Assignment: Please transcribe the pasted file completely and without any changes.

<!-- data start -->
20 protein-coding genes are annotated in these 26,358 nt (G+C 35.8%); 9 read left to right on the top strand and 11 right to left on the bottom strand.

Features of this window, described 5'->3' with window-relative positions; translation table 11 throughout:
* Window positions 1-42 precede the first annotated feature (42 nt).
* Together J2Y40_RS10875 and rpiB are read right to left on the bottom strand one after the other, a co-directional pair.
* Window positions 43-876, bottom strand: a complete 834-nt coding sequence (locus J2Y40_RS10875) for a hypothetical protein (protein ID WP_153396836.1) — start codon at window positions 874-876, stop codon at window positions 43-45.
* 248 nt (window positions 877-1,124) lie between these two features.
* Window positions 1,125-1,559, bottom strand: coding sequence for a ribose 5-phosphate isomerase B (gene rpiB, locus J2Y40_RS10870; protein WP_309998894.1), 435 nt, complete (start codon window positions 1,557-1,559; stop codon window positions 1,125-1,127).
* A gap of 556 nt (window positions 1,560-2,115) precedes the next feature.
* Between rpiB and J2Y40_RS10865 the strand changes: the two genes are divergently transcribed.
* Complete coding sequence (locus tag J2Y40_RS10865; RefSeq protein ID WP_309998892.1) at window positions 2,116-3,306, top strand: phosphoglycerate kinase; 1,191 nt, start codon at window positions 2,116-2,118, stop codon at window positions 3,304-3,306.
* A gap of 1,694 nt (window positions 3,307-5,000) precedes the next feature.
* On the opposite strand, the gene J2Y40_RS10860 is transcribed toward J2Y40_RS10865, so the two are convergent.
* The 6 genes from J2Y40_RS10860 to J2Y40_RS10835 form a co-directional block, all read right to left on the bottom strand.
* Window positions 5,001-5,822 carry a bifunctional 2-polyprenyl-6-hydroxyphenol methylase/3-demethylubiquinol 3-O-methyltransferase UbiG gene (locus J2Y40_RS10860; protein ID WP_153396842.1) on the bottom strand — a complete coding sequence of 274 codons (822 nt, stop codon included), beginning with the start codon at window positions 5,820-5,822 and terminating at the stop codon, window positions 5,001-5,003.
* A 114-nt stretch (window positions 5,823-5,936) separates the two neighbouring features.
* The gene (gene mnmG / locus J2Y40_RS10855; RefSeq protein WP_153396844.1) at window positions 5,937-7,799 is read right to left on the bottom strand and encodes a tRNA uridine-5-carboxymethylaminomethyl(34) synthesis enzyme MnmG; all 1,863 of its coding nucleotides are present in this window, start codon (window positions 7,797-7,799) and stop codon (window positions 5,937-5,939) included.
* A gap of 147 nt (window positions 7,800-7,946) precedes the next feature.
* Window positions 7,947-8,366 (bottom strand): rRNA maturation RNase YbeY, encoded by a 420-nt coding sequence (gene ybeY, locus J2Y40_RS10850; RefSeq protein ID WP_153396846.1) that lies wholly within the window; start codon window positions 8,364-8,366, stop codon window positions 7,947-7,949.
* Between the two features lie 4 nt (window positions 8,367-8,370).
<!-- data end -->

20 protein-coding genes are annotated in these 26,358 nt (G+C 35.8%); 9 read left to right on the top strand and 11 right to left on the bottom strand.

Features of this window, described 5'->3' with window-relative positions; translation table 11 throughout:
* Window positions 1-42 precede the first annotated feature (42 nt).
* Together J2Y40_RS10875 and rpiB are read right to left on the bottom strand one after the other, a co-directional pair.
* Window positions 43-876, bottom strand: a complete 834-nt coding sequence (locus J2Y40_RS10875) for a hypothetical protein (protein ID WP_153396836.1) — start codon at window positions 874-876, stop codon at window positions 43-45.
* 248 nt (window positions 877-1,124) lie between these two features.
* Window positions 1,125-1,559, bottom strand: coding sequence for a ribose 5-phosphate isomerase B (gene rpiB, locus J2Y40_RS10870; protein WP_309998894.1), 435 nt, complete (start codon window positions 1,557-1,559; stop codon window positions 1,125-1,127).
* A gap of 556 nt (window positions 1,560-2,115) precedes the next feature.
* Between rpiB and J2Y40_RS10865 the strand changes: the two genes are divergently transcribed.
* Complete coding sequence (locus tag J2Y40_RS10865; RefSeq protein ID WP_309998892.1) at window positions 2,116-3,306, top strand: phosphoglycerate kinase; 1,191 nt, start codon at window positions 2,116-2,118, stop codon at window positions 3,304-3,306.
* A gap of 1,694 nt (window positions 3,307-5,000) precedes the next feature.
* On the opposite strand, the gene J2Y40_RS10860 is transcribed toward J2Y40_RS10865, so the two are convergent.
* The 6 genes from J2Y40_RS10860 to J2Y40_RS10835 form a co-directional block, all read right to left on the bottom strand.
* Window positions 5,001-5,822 carry a bifunctional 2-polyprenyl-6-hydroxyphenol methylase/3-demethylubiquinol 3-O-methyltransferase UbiG gene (locus J2Y40_RS10860; protein ID WP_153396842.1) on the bottom strand — a complete coding sequence of 274 codons (822 nt, stop codon included), beginning with the start codon at window positions 5,820-5,822 and terminating at the stop codon, window positions 5,001-5,003.
* A 114-nt stretch (window positions 5,823-5,936) separates the two neighbouring features.
* The gene (gene mnmG / locus J2Y40_RS10855; RefSeq protein WP_153396844.1) at window positions 5,937-7,799 is read right to left on the bottom strand and encodes a tRNA uridine-5-carboxymethylaminomethyl(34) synthesis enzyme MnmG; all 1,863 of its coding nucleotides are present in this window, start codon (window positions 7,797-7,799) and stop codon (window positions 5,937-5,939) included.
* A gap of 147 nt (window positions 7,800-7,946) precedes the next feature.
* Window positions 7,947-8,366 (bottom strand): rRNA maturation RNase YbeY, encoded by a 420-nt coding sequence (gene ybeY, locus J2Y40_RS10850; RefSeq protein ID WP_153396846.1) that lies wholly within the window; start codon window positions 8,364-8,366, stop codon window positions 7,947-7,949.
* Between the two features lie 4 nt (window positions 8,367-8,370).